The strategy has three paths: child survival, including maternal health; access to quality education; and, safe and secure futures for children and youth. It includes a special focus on girls. Given that girls and young women do not have the same opportunities as boys, investing in girls makes a real impact on overall development results.
Canada has a long history of child-focused development programming. Through this strategy, Canada is scaling up proven interventions to ensure that children and youth in developing countries have the health, education and protection measures they need in order to develop to their full potential.
Maternal and Children Health Initiative at the G-8
The Prime Minister of Canada announced in January 2010 that Canada would make the health of mothers and children in the world's poorest regions a top priority of the G-8 Summit taking place in June 25–26, 2010 in the Muskoka region of Ontario. Under the overall lead of the Department of Foreign Affairs and International Trade, CIDA was central to Canadian and international efforts to prepare this key development initiative.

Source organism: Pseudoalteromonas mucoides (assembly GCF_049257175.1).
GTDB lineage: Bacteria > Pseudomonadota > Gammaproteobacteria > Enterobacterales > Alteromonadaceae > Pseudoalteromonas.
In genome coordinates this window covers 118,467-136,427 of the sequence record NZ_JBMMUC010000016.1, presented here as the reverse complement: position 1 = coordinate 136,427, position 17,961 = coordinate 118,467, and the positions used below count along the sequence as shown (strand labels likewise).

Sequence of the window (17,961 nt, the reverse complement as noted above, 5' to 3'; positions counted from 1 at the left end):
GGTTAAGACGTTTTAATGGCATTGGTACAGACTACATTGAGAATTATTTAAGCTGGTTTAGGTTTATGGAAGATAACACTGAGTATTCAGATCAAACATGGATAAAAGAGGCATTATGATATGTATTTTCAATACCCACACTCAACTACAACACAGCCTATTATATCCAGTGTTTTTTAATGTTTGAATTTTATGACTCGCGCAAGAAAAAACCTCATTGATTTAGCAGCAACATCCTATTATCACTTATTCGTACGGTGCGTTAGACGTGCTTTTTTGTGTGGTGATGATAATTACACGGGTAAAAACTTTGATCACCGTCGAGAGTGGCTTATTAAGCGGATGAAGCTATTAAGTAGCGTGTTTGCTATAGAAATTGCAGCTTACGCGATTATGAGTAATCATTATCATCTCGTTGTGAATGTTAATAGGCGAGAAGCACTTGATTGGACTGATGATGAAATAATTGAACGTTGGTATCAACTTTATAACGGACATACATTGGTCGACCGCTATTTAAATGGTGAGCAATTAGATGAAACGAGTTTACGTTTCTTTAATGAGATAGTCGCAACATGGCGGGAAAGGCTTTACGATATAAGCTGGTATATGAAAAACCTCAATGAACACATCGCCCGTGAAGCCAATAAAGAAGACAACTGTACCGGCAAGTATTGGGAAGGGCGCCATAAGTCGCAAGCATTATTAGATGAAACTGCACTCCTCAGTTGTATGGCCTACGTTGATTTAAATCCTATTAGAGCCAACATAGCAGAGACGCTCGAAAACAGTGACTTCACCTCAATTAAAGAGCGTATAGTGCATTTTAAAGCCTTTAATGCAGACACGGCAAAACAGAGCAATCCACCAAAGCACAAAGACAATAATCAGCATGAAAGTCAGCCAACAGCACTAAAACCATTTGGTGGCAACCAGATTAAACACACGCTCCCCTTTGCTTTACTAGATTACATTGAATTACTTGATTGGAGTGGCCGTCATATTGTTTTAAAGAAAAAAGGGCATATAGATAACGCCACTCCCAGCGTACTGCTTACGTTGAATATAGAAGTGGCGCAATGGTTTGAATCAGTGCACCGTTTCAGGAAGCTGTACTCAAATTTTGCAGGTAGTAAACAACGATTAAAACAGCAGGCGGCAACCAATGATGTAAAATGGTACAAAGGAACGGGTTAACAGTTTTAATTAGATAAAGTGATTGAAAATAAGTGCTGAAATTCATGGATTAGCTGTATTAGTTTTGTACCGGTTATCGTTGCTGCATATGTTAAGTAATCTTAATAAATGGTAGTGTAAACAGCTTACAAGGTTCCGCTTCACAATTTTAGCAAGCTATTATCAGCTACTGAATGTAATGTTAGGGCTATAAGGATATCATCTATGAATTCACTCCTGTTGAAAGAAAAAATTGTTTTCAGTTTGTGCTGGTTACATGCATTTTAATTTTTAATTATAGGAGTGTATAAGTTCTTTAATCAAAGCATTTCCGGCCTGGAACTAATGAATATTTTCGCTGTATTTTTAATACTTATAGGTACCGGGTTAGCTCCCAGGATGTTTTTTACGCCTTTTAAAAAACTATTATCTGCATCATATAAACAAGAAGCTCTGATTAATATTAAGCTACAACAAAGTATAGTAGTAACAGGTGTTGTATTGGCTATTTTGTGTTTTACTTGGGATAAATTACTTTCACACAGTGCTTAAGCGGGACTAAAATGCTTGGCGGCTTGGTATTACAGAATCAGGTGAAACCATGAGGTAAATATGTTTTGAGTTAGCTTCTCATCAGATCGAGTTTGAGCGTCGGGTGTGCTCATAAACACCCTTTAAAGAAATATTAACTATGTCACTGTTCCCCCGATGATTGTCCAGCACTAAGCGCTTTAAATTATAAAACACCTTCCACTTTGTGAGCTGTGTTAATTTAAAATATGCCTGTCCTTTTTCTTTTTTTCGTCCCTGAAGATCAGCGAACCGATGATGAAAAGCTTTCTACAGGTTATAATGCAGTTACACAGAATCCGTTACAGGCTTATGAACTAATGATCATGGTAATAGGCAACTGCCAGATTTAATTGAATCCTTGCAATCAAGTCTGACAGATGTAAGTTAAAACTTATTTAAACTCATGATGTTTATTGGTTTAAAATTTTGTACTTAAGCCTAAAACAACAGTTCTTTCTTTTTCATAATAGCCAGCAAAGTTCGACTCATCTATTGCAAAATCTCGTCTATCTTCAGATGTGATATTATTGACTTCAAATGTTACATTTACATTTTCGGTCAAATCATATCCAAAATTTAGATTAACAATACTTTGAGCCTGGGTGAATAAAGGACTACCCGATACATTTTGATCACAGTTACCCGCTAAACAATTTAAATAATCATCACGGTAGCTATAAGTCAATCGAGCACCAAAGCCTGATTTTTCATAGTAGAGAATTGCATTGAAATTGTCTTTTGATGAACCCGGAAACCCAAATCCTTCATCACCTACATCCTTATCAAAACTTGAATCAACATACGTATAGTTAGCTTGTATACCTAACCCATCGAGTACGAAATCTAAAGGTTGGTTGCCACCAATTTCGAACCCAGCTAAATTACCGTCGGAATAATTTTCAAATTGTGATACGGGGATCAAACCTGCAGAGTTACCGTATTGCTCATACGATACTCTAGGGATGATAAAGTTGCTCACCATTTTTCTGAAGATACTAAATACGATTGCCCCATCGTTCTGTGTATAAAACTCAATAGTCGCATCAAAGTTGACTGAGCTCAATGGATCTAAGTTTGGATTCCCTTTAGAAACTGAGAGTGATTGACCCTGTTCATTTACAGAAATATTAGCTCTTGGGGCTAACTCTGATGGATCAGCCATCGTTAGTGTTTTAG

The Minister of International Cooperation announced in February 2010 that Canada would host a meeting of Development Ministers in April 2010 in Halifax, Nova Scotia to lay the foundations for development proposals that would go to the G-8 Leaders Summit in June. Particular attention would be paid to maternal and child health, food security, and accountability.
Given the power of economic growth to fight poverty, and the risks posed by the current economic crisis, stimulating sustainable economic growth is key to CIDA's efforts to support developing countries.